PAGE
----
Health Care Also Not the Industry on Which to Build Our Future

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Further to my post from earlier today, refer back to a Paul Edward Parker article from the Providence Journal last week.  Noting that manufacturing and health care have more or less flipped places when it comes to number of jobs over the last 25 years, Parker writes:

Two factors figure prominently in the shift, according to Paul Harrington, an economist at Drexel University who has studied Rhode Island’s job market.

Manufacturing could be done other places and cheaper than in Rhode Island, while the manufacturing operations that stayed in Rhode Island switched to automation, getting more done with fewer, highly trained workers.

But health care has to be done where the patients are, and, by and large, robots haven’t taken over the jobs — at least not yet.

Health care — at least its provision and practice, as distinct from the production of its tools — is inherently a secondary industry.  It serves people who are growing the economy doing other things.  If those people are not present, there is nobody to whom to provide the care, and if they are not doing anything to grow wealth, there is no money to pay for their care.

This is another data point in the running theme that I drew from Lawrence, MA, and the notion that Rhode Island is becoming a “company state” — by which I meant to invoke the much maligned idea of a “company town” in which a single company provides most of the work and, insidiously, essentially owns the local government as a department to manage its employees’ lives.  In part because government has destroyed economic incentives, the wealth-generating activities dry up, but those involved in government and its satellite industries (like health care and education) still want to keep their jobs, and (indeed) the demand for public services goes up as people lose work.

This turn of events produces all sorts of perverse incentives.  First, perhaps, comes the urge for protectionism, to keep other local industries, other than government, going as much as possible, but undermining the ability of non-insiders to find new directions or innovation in existing industry.  While hindering locals’ ability to respond to economic realities, the government also works to distort economic signals that people should consider going elsewhere, where there is work.  These joint efforts create a filter that tends to push the most economically motivated residents out while drawing in those who haven’t been able to find work elsewhere.  Naturally, because these people require government assistance (i.e., the services that government has decided to provide), government and its satellites don’t much mind the exchange, in the short term.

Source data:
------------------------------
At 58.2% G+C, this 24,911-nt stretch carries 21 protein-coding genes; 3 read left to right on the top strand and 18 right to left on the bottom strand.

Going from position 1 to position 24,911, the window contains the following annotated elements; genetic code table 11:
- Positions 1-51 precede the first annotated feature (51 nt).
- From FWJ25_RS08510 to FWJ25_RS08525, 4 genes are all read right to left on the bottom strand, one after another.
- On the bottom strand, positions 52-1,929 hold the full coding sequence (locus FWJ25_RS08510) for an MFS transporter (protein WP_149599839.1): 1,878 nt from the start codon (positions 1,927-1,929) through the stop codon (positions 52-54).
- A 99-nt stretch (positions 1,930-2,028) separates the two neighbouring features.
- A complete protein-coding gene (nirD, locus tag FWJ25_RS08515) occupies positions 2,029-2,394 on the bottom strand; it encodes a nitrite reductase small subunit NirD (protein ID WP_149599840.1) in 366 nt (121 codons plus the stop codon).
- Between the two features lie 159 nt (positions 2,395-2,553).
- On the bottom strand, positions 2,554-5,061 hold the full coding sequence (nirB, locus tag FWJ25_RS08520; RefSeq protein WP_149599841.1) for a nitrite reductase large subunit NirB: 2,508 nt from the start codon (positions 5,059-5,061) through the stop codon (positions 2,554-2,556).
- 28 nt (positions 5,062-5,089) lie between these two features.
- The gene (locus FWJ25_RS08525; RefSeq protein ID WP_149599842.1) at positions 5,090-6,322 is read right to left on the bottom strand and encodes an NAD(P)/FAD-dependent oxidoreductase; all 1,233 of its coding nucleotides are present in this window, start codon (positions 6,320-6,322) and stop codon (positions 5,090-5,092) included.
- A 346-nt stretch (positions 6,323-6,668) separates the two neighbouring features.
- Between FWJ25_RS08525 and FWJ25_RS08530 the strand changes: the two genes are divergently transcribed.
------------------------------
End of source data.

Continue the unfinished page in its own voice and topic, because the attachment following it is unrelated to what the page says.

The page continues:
In the article, Drexel University Economist Paul Harrington sort of chokes on the concept that health care jobs are less desirable, for the local economy, than manufacturing jobs, but the reality is that they can’t be seen as an economy-sustaining industry.  Indeed, to the degree that the government forces their growth, health care jobs might veryu well be a sign of impending collapse.  Eventually the money dries up.



  • Rhett Hardwick

    It cannot be overlooked that “health care” is a service industry. It does not take something of low value and convert to something of high value, as does manufacturing. Does anyone know what percentage of “health care jobs” are housekeeping and serving food, etc?

    “But health care has to be done where the patients are, and, by and large, robots haven’t taken over the jobs — at least not yet.”

    Not yet. I read an interesting article last week where it was found that AI is already superior at diagnosis. “Where the patients are”? Doesn’t he know of the patients going to Mexico? Particularly for high profit elective surgery.

  • Raymond Carter

    Maybe we can have 10 times the number of doctors and nurses than we need. Then we can be rich—-like Cuba.
    Tommy Cranston

  • GaryM

    The issue of unintended consequences never enters the healthcare discussion. When the wages paid to medical professionals becomes low in relation to, for example, wages paid to an attorney, stock broker, or realtor, there will be fewer people willing to go through the grind of becoming a medical professional, resulting in an eventual doctor shortage.

    Places like Argentina, which I admit does have good socialized medicine, deal with this by paying everyone, even lawyers and judges, next to nothing. In their socialized society, everyone suffers equally, so becoming a doctor has more to do with social status than the cash (what the Brooking’s crowd calls “social equity”).

    I have some knowledge of this because my daughter calls Argentina her second home.

    Places like Argentina also provide a college education at almost zero cost reducing the impact of getting a medical degree. But try to buy a simple item in Argentina, like a basic dishwasher, and you will find yourself smuggling the item in across the border with Brazil.

    In short, to make socialized anything work, the pain has to be spread equally across the collective society. The key term here is “pain”.

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